Finance brokers slam “hysterical and misinformed” royal commission reporting

The peak body representing Australia’s finance brokers says some of the commentary around brokers from the banking royal commission is not only sensational and misleading but seeks to disparage an entire industry made up of predominantly small business owners.

The executive director of the Finance Brokers Association of Australia, Peter White, said some of the reporting displays a lack of understanding of the sector.

“Journalists have confused terms like ‘introducers’, which is a program run by some banks, with finance brokers, who are industry professionals.

“We had the ABC’s Emma Alberici incorrectly state on national TV that a gym owner can set themselves up as a mortgage broker, implying that no training or qualifications are necessary, which is ridiculous.

“We’ve had an article by an economics writer calling for mortgage broker commissions to be scrapped and part of the stated reason was remuneration that the industry has already eliminated.”

Mr White said mortgage brokers were qualified, new brokers received years of mentoring and all brokers undergo ongoing development for their entire career.

He said it is ignorant for anyone to imply that a few people who do the wrong thing represent an entire industry, or that brokers are not professional and skilled.

“Finance brokers ensure the loans are not unsuitable for their clients, can access a wide choice of products, provide expertise, offer experience and give excellent service.

“Our industry is offering consumers what they don’t receive at the banks.

“Consumers are not paying more or disadvantaged by using a broker, but on the contrary enjoy an advantage over direct bank customers.

He said that like in any industry there are a very small minority of people who act improperly, but, “the fact that we see those brokers losing their legal right to practise is a sign of strict regulation that works.

“That a high percentage of Australians use brokers shows the level of confidence and trust consumers have in our industry.”

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ABC and Emma Alberici get it very wrong on mortgage brokers

The Finance Brokers Association of Australia (FBAA) has accused the ABC and its controversial chief economic reporter Emma Alberici – who was recently criticised by business groups and the Prime Minister over comments about corporate tax – of misrepresenting the qualifications of finance brokers, saying she owes the thousands of hard working brokers across the country an apology.

During an episode of the clearly inappropriately named “Matter of Fact” hosted by Stan Grant, Alberici claimed that “anyone can set themselves up as a mortgage broker, even a gym owner”, as she confused a bank’s “introducer program” with professional mortgage brokers.

FBAA executive director Peter White said finance brokers work within a very strict regulatory environment and all brokers must have at least a Cert IV in Financial Services (Finance and Mortgage broking), though many have higher degrees, be mentored for two years and continue ongoing training.

“Entry into this industry could be described in a way like a traineeship, where brokers receive a combination of theory and formal training, plus guidance and on-the-job training, as well as ongoing development for their entire career.

“As those within the industry are aware, training never stops, and in fact is mandatory for brokers to meet their regulatory and association requirements.”

He said the banking royal commission has focused on some introducers and brokers in its first few days, but it is ignorant and unprofessional for any journalist to imply that a few people who do the wrong thing represent the entire broking sector, or that the industry is not professional and skilled.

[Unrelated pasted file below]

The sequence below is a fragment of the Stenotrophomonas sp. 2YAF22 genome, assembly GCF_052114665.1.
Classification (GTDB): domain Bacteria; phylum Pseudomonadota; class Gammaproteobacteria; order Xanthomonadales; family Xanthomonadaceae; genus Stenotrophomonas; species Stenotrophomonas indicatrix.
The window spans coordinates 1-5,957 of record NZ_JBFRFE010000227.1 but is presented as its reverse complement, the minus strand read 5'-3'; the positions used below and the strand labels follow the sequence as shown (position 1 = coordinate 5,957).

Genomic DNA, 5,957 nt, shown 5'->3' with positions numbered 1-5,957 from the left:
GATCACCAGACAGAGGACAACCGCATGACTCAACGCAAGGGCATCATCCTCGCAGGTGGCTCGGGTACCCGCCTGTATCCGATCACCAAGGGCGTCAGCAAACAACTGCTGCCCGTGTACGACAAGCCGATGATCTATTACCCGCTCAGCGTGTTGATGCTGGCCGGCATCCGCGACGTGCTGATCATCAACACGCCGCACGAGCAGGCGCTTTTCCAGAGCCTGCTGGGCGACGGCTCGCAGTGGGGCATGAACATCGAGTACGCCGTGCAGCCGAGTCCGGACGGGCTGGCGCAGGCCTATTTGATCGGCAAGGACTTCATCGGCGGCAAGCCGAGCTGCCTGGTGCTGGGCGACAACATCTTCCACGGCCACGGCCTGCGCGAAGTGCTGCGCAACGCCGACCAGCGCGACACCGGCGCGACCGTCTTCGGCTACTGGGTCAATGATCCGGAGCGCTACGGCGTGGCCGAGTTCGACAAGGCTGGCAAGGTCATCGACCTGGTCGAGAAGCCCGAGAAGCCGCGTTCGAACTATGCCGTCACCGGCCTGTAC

“The media must be careful how they report from the commission, and the FBAA will not stand by and allow finance brokers to be misrepresented.

“Unfortunately like in any industry there are a very small minority of people who do the wrong thing, but the fact that we see brokers losing their legal right to practise is a sign of regulation that works.

“It’s a sign that people should have confidence in the broking sector.”

Mr White said the ABC should publicly correct the record and apologise.

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We need more women!

The Finance Brokers Association of Australia (FBAA) is planning ways to attract more women to the industry, revealing that the percentage of female brokers is significantly below the overall percentage of women in the financial services sector.

FBAA executive director Peter White says that for years the industry has been talking about the need for new brokers to meet increased demand and to replace retiring brokers, but has neglected to properly focus on half of the potential workforce.

He said that while ABS statistics show that in the overall financial services sector, women represent 55 per cent of the workforce, only 29 per cent of FBAA members are women, a figure that is indicative of the industry as a whole.

“I think this may reflect the origins of finance and mortgage broking, as brokers visit people in homes after hours, which may not suit a lot of women. But times are changing,” he added.

He said technology now allows brokers to do interviews by video, but customers and lenders still prefer face to face encounters.

“Personal service will never be compromised by our industry because that’s what sets us apart and has contributed to brokers writing around 56 per cent of mortgages, but it’s time to educate the market and lenders to use modern resources which brings flexibility not only to clients, but to finance broking professionals.”

He said women considering entering real estate and other similar careers due to the flexibility and rewards, should consider finance broking.

“The FBAA has been very proactive over recent years in attracting younger people to the industry, and the fact that so many of our young guns won a large share of the categories at last year’s Awards of Excellence showed the success of our programs.

“Now we must accept that our industry is not on the radar for many women, so the FBAA is developing plans to change this.”

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Morrison has it wrong on comprehensive credit reporting, says finance broker body

As the Banking Royal Commission starts, the peak body representing Australia’s finance brokers has warned Treasurer Scott Morrison that draft legislation to force banks to hand over more detailed customer credit information will potentially backfire.